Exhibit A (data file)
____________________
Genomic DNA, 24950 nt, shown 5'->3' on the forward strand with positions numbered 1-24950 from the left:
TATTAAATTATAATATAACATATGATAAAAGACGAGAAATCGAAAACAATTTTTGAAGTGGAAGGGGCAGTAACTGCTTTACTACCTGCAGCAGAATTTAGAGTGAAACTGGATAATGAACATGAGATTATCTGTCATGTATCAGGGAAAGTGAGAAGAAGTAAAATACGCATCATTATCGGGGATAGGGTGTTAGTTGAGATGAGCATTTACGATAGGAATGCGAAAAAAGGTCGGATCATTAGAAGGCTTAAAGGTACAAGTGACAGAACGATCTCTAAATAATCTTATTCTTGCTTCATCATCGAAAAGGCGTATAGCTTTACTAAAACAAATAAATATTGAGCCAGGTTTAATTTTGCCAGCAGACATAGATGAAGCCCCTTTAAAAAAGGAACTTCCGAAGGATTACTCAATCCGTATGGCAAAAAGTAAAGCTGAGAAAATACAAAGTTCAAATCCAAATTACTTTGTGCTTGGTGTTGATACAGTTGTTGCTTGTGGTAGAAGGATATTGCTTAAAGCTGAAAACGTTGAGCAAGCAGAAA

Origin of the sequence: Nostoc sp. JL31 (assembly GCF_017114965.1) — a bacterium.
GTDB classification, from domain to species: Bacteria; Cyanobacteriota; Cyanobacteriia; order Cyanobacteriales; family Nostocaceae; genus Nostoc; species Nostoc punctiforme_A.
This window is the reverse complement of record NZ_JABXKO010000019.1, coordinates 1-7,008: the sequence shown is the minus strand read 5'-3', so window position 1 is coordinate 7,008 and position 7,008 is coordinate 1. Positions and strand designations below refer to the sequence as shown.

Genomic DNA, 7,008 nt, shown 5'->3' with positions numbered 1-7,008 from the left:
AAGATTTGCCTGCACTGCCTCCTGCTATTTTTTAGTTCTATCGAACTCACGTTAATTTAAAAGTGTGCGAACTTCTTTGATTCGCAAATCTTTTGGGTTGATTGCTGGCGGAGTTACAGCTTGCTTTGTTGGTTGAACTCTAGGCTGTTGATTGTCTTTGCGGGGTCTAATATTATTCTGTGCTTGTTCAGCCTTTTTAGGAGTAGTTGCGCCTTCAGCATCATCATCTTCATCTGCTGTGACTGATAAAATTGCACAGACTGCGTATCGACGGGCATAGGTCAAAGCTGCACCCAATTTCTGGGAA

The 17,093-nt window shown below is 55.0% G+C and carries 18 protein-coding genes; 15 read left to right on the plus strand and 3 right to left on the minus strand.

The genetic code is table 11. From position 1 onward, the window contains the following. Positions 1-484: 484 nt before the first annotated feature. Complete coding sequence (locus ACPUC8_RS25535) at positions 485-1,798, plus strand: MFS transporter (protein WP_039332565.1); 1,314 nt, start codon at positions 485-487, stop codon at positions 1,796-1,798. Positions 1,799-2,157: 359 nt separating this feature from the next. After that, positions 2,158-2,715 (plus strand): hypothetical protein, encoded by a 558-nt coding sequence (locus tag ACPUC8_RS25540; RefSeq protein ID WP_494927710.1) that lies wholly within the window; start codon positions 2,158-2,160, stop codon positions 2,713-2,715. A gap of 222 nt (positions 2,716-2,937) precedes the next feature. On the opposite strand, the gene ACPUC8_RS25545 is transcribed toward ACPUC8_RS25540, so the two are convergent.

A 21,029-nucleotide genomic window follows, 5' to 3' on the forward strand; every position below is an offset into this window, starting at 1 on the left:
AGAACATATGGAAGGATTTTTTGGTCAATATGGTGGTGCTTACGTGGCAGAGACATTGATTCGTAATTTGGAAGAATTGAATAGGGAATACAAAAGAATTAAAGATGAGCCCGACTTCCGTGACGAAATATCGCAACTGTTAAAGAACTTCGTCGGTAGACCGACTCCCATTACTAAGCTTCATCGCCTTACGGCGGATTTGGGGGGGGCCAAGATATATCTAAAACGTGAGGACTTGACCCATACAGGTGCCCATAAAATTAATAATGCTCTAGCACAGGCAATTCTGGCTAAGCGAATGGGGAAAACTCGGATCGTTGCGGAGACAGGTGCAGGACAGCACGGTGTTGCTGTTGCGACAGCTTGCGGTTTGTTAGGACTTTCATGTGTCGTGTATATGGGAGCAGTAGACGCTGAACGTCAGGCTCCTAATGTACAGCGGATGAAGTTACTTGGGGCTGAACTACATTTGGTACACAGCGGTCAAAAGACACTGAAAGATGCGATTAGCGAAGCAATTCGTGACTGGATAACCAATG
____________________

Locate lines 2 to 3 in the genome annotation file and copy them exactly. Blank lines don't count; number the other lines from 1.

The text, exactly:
TATTAAATTATAATATAACATATGATAAAAGACGAGAAATCGAAAACAATTTTTGAAGTGGAAGGGGCAGTAACTGCTTTACTACCTGCAGCAGAATTTAGAGTGAAACTGGATAATGAACATGAGATTATCTGTCATGTATCAGGGAAAGTGAGAAGAAGTAAAATACGCATCATTATCGGGGATAGGGTGTTAGTTGAGATGAGCATTTACGATAGGAATGCGAAAAAAGGTCGGATCATTAGAAGGCTTAAAGGTACAAGTGACAGAACGATCTCTAAATAATCTTATTCTTGCTTCATCATCGAAAAGGCGTATAGCTTTACTAAAACAAATAAATATTGAGCCAGGTTTAATTTTGCCAGCAGACATAGATGAAGCCCCTTTAAAAAAGGAACTTCCGAAGGATTACTCAATCCGTATGGCAAAAAGTAAAGCTGAGAAAATACAAAGTTCAAATCCAAATTACTTTGTGCTTGGTGTTGATACAGTTGTTGCTTGTGGTAGAAGGATATTGCTTAAAGCTGAAAACGTTGAGCAAGCAGAAA

Origin of the sequence: Nostoc sp. JL31 (assembly GCF_017114965.1) — a bacterium.